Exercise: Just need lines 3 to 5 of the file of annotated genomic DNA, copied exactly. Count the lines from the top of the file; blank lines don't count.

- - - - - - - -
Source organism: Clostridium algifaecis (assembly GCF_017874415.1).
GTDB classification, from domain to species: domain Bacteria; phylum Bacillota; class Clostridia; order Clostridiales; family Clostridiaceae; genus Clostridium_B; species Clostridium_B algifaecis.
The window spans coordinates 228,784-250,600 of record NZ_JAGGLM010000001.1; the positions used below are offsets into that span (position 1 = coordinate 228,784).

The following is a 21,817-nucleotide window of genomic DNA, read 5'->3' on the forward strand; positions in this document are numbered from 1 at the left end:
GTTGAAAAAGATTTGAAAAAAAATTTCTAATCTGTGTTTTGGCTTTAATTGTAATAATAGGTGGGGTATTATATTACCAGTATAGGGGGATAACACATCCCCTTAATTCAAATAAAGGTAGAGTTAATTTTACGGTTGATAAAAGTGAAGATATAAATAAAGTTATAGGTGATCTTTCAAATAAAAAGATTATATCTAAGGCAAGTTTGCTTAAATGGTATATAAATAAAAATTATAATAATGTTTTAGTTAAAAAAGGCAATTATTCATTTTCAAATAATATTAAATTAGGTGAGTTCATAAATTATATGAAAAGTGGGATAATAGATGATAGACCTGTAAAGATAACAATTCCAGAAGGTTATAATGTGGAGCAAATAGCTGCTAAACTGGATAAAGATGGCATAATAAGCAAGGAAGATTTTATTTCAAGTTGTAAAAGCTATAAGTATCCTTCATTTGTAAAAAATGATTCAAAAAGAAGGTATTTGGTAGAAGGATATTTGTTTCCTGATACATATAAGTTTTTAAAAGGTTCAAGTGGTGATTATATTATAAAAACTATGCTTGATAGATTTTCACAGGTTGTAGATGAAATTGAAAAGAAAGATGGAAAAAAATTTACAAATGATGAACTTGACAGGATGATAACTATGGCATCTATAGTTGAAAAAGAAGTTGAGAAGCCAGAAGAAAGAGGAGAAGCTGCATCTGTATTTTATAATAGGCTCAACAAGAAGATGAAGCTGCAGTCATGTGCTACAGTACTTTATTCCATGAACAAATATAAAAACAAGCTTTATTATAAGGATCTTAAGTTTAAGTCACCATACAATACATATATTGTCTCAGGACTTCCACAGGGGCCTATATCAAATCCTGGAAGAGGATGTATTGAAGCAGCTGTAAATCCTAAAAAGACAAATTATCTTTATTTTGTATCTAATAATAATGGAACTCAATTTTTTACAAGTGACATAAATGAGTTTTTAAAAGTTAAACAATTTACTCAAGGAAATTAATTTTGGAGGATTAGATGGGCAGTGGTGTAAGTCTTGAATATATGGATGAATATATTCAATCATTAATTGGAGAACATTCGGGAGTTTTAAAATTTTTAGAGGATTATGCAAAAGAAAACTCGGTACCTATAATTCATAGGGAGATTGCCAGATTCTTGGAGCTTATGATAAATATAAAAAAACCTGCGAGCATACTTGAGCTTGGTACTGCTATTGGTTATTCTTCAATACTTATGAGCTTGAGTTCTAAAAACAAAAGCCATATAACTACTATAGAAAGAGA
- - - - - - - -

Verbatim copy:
The window spans coordinates 228,784-250,600 of record NZ_JAGGLM010000001.1; the positions used below are offsets into that span (position 1 = coordinate 228,784).

The following is a 21,817-nucleotide window of genomic DNA, read 5'->3' on the forward strand; positions in this document are numbered from 1 at the left end:
GTTGAAAAAGATTTGAAAAAAAATTTCTAATCTGTGTTTTGGCTTTAATTGTAATAATAGGTGGGGTATTATATTACCAGTATAGGGGGATAACACATCCCCTTAATTCAAATAAAGGTAGAGTTAATTTTACGGTTGATAAAAGTGAAGATATAAATAAAGTTATAGGTGATCTTTCAAATAAAAAGATTATATCTAAGGCAAGTTTGCTTAAATGGTATATAAATAAAAATTATAATAATGTTTTAGTTAAAAAAGGCAATTATTCATTTTCAAATAATATTAAATTAGGTGAGTTCATAAATTATATGAAAAGTGGGATAATAGATGATAGACCTGTAAAGATAACAATTCCAGAAGGTTATAATGTGGAGCAAATAGCTGCTAAACTGGATAAAGATGGCATAATAAGCAAGGAAGATTTTATTTCAAGTTGTAAAAGCTATAAGTATCCTTCATTTGTAAAAAATGATTCAAAAAGAAGGTATTTGGTAGAAGGATATTTGTTTCCTGATACATATAAGTTTTTAAAAGGTTCAAGTGGTGATTATATTATAAAAACTATGCTTGATAGATTTTCACAGGTTGTAGATGAAATTGAAAAGAAAGATGGAAAAAAATTTACAAATGATGAACTTGACAGGATGATAACTATGGCATCTATAGTTGAAAAAGAAGTTGAGAAGCCAGAAGAAAGAGGAGAAGCTGCATCTGTATTTTATAATAGGCTCAACAAGAAGATGAAGCTGCAGTCATGTGCTACAGTACTTTATTCCATGAACAAATATAAAAACAAGCTTTATTATAAGGATCTTAAGTTTAAGTCACCATACAATACATATATTGTCTCAGGACTTCCACAGGGGCCTATATCAAATCCTGGAAGAGGATGTATTGAAGCAGCTGTAAATCCTAAAAAGACAAATTATCTTTATTTTGTATCTAATAATAATGGAACTCAATTTTTTACAAGTGACATAAATGAGTTTTTAAAAGTTAAACAATTTACTCAAGGAAATTAATTTTGGAGGATTAGATGGGCAGTGGTGTAAGTCTTGAATATATGGATGAATATATTCAATCATTAATTGGAGAACATTCGGGAGTTTTAAAATTTTTAGAGGATTATGCAAAAGAAAACTCGGTACCTATAATTCATAGGGAGATTGCCAGATTCTTGGAGCTTATGATAAATATAAAAAAACCTGCGAGCATACTTGAGCTTGGTACTGCTATTGGTTATTCTTCAATACTTATGAGCTTGAGTTCTAAAAACAAAAGCCATATAACTACTATAGAAAGAGA